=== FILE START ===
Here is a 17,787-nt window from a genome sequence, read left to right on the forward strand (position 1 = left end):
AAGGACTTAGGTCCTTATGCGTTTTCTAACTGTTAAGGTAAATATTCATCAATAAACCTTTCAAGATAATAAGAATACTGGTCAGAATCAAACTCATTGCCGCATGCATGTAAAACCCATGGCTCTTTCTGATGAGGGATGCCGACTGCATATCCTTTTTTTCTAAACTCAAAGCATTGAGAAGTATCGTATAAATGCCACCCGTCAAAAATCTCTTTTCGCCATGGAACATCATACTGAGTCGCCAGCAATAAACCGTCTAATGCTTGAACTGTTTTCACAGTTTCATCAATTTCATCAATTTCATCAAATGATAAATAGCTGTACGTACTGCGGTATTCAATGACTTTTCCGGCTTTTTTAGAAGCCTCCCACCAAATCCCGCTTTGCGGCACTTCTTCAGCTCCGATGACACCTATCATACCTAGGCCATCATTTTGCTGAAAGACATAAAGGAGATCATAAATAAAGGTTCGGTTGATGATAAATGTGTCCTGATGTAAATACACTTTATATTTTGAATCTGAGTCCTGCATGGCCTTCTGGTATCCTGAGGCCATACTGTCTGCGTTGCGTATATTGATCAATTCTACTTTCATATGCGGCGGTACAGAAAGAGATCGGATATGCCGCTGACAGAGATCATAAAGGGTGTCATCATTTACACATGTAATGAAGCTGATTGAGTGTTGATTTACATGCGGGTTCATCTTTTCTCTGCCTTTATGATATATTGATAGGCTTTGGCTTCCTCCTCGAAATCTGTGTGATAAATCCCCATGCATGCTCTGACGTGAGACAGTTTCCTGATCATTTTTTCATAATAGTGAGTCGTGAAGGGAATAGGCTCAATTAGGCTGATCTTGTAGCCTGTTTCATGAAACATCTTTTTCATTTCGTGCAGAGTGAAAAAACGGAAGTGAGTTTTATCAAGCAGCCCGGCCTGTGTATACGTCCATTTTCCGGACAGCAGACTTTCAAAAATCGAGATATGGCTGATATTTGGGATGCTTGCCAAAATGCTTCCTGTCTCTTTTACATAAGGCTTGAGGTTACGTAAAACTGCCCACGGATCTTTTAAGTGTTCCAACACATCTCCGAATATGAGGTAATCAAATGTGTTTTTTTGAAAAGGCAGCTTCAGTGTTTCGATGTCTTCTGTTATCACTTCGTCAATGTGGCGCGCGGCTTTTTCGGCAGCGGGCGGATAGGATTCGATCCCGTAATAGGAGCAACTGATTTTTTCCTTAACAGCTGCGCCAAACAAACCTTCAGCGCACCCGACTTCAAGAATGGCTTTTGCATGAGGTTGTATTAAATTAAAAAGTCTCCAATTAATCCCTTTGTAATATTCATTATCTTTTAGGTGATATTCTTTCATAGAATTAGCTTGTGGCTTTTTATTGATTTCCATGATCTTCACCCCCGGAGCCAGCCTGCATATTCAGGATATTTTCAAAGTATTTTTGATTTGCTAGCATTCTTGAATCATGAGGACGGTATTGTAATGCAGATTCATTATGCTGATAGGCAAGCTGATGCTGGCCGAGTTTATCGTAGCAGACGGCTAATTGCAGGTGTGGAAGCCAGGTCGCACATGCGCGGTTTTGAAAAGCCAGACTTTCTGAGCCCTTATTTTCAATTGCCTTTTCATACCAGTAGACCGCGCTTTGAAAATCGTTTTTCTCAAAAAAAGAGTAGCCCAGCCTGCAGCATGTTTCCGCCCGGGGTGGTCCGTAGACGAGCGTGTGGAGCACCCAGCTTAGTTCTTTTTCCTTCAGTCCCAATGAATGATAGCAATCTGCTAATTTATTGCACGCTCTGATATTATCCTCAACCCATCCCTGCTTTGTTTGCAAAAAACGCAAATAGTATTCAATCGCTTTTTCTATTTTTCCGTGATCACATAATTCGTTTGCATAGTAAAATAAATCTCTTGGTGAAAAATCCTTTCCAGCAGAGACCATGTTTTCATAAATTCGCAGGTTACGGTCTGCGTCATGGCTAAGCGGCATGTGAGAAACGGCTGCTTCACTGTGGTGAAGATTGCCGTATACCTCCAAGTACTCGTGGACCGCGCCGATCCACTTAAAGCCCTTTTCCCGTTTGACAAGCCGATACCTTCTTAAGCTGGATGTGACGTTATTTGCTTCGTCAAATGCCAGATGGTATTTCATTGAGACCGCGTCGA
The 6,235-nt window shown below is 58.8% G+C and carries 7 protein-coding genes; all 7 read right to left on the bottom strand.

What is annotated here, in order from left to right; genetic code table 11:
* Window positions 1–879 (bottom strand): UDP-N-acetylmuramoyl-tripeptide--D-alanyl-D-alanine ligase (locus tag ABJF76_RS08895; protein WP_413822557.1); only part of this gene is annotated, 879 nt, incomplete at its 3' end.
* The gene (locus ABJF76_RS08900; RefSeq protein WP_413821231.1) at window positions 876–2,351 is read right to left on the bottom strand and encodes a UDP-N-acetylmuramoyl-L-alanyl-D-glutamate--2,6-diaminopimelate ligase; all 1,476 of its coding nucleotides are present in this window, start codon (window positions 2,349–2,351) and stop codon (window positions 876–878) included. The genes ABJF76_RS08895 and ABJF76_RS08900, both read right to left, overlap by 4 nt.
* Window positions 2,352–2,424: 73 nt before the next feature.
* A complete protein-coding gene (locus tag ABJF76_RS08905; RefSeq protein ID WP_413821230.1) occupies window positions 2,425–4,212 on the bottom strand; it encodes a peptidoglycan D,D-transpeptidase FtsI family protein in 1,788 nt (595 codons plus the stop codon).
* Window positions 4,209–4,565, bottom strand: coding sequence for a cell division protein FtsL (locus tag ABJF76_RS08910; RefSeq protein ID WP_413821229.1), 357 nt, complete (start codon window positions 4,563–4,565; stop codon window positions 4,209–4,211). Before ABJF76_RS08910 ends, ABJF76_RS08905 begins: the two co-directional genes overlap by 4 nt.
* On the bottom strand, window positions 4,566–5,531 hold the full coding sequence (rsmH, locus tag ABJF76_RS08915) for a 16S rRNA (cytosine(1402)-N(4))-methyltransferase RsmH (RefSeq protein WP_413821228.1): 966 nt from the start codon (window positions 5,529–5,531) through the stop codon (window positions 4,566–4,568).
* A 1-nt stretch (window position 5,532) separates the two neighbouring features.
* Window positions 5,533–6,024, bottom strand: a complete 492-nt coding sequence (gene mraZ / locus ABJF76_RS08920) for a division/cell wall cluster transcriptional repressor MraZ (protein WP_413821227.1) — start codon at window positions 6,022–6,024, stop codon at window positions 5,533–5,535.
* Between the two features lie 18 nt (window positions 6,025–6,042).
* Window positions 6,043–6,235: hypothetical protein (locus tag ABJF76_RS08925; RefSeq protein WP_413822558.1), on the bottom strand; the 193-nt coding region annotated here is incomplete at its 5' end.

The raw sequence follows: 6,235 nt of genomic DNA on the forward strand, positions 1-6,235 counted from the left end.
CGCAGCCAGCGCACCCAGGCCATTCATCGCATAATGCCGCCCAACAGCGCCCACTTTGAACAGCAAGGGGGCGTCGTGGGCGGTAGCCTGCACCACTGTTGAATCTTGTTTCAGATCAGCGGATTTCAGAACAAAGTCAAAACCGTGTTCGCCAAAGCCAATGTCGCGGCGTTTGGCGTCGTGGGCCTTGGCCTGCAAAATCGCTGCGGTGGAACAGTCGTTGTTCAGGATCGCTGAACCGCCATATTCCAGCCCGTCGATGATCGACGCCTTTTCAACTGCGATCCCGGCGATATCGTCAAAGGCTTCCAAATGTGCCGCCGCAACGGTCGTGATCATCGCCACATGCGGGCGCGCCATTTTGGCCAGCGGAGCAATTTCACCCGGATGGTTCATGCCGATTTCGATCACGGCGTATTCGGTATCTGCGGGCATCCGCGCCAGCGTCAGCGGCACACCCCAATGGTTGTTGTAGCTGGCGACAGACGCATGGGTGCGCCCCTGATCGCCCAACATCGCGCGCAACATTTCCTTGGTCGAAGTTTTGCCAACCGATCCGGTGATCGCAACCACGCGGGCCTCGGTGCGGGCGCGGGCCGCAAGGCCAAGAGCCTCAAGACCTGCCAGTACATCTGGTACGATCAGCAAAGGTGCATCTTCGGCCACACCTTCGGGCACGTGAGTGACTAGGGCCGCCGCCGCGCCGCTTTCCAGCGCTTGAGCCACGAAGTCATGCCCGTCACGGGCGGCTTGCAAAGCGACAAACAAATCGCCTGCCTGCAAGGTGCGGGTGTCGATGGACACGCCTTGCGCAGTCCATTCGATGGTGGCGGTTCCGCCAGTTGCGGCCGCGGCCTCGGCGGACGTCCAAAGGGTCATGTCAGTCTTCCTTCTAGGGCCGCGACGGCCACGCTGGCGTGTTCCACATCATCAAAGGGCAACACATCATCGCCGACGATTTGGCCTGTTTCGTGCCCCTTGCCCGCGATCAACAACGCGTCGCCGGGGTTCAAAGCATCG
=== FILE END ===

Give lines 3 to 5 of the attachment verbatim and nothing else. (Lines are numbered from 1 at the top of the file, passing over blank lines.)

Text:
The 6,235-nt window shown below is 58.8% G+C and carries 7 protein-coding genes; all 7 read right to left on the bottom strand.

What is annotated here, in order from left to right; genetic code table 11:
* Window positions 1–879 (bottom strand): UDP-N-acetylmuramoyl-tripeptide--D-alanyl-D-alanine ligase (locus tag ABJF76_RS08895; protein WP_413822557.1); only part of this gene is annotated, 879 nt, incomplete at its 3' end.